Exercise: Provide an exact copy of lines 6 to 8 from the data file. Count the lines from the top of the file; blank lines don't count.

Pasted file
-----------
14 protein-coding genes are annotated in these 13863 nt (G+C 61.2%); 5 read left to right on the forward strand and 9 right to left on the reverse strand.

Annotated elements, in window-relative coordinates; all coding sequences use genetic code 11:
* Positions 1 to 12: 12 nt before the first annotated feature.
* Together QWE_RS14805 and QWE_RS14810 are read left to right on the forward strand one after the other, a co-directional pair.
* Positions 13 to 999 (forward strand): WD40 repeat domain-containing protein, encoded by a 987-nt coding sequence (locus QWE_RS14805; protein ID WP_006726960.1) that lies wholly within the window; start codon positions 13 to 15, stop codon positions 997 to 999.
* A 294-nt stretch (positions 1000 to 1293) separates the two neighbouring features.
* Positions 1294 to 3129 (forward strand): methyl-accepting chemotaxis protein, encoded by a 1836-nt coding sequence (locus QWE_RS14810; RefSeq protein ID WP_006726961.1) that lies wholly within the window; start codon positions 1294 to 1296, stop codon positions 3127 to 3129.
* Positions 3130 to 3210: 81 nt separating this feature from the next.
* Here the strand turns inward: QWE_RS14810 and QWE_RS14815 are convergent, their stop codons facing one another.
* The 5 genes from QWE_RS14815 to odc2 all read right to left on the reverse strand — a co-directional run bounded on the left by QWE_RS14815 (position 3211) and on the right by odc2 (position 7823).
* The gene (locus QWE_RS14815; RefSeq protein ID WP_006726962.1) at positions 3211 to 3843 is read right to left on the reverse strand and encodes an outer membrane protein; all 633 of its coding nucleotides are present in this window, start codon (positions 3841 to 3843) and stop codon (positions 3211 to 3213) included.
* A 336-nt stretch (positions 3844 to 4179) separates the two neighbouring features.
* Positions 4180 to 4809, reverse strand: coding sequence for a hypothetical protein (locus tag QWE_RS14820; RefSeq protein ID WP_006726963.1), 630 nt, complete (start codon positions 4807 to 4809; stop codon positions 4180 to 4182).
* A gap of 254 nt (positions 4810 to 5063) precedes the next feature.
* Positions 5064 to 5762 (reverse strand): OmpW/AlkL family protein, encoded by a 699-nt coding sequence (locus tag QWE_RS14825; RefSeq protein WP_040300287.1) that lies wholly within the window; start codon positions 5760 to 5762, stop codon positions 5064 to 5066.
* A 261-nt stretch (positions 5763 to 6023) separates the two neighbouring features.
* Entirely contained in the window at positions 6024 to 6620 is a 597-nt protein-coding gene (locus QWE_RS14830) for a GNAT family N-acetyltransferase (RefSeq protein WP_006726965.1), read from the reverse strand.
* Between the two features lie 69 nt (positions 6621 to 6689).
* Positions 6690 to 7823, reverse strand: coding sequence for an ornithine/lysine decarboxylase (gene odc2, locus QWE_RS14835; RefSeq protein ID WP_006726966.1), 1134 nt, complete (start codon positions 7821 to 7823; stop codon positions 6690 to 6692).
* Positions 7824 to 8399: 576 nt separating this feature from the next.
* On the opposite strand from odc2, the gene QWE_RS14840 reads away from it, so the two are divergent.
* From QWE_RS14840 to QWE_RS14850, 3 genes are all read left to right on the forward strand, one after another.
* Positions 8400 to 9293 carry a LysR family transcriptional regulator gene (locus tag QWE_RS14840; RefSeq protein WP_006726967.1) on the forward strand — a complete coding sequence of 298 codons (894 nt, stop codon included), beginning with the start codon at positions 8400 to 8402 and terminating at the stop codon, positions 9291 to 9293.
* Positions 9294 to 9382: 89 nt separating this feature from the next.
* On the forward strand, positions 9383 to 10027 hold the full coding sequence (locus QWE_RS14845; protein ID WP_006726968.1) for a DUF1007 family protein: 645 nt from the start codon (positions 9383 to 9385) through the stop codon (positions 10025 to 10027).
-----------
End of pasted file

* A 294-nt stretch (positions 1000 to 1293) separates the two neighbouring features.
* Positions 1294 to 3129 (forward strand): methyl-accepting chemotaxis protein, encoded by a 1836-nt coding sequence (locus QWE_RS14810; RefSeq protein ID WP_006726961.1) that lies wholly within the window; start codon positions 1294 to 1296, stop codon positions 3127 to 3129.
* Positions 3130 to 3210: 81 nt separating this feature from the next.